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Congenital bronchogenic cyst in the gastric mucosa
  1. M K Liang1,
  2. J L Marks2
  1. 1Bellevue Hospital, Department of Surgery, 27th Street and 1st Ave, 15S5, New York City, New York 10016, USA
  2. 2Weill-Cornell Medical Center, Department of Surgery, New York City, New York 10021, USA

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We read with interest the letter by Rubio et al, “Congenital bronchogenic cyst in the gastric mucosa” in the March 2005 issue.1 In their report, the cyst they discovered contained pseudostratified ciliated epithelium with a lymphatic follicle. No cartilage was noted and no respiratory seromucous glands were mentioned. Although all bronchogenic cysts must have ciliated epithelium (pseudostratified ciliated columnar or cuboidal epithelium), they must also have cartilage or bronchial mucous glands.2–5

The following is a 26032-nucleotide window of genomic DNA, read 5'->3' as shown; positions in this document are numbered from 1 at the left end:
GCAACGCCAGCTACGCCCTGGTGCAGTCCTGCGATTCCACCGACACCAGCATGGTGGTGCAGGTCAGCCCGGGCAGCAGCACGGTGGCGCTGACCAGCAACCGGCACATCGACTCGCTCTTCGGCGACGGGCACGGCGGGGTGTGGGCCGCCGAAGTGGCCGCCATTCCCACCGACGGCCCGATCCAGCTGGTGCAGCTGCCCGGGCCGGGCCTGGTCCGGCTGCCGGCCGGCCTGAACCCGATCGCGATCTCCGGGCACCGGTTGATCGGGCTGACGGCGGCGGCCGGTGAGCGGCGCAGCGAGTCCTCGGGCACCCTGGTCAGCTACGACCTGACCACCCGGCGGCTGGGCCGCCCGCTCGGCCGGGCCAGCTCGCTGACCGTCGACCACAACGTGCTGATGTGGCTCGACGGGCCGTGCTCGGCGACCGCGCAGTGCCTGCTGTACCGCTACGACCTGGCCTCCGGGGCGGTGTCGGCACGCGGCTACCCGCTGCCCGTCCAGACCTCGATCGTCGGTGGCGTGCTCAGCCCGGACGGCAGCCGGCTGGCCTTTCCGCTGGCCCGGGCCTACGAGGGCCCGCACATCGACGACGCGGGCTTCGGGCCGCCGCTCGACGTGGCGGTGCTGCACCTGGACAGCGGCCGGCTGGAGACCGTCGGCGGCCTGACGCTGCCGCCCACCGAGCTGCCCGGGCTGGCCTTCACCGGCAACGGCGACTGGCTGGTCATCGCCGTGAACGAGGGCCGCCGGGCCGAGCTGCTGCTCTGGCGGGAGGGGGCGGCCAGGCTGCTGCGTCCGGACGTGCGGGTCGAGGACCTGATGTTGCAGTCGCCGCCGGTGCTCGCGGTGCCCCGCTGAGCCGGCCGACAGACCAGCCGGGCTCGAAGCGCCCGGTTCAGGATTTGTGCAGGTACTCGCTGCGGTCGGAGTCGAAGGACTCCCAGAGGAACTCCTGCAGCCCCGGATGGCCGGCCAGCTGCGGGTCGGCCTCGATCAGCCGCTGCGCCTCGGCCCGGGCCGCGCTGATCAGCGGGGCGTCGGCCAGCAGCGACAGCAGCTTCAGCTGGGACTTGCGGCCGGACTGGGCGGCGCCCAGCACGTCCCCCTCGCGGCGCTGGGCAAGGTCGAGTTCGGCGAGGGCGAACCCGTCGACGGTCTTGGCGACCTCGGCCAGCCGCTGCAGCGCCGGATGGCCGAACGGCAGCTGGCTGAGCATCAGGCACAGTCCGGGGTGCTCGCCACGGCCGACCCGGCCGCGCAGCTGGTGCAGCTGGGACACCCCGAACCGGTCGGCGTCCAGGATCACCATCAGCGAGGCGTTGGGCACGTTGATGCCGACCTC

Foregut cysts include bronchogenic, oesophageal, gastroenteric, and pericardial types. The most common location for these cysts is in the mediastinum; however, cutaneous, cervical, diaphragmatic, abdominal, retroperitoneal, and gastric locations have all been described. Although gastroenteric and pericardial cysts are straightforward to differentiate, the distinction between oesophageal and bronchogenic cysts can be difficult because of their similar histological features, as a result of their close embryological development. All bronchogenic cysts must have ciliated epithelium (pseudostratified ciliated columnar or cuboidal epithelium). They also must have cartilage or bronchial mucous glands. Oesophageal cysts can have ciliated or non-ciliated epithelium of columnar, squamous, or mixed types. This epithelium sits on two well developed layers of smooth muscle with no cartilage or respiratory glands. When a cyst is only lined by ciliated columnar epithelium with none of the above mentioned distinguishing features, a foregut cyst is the appropriate description.2–5

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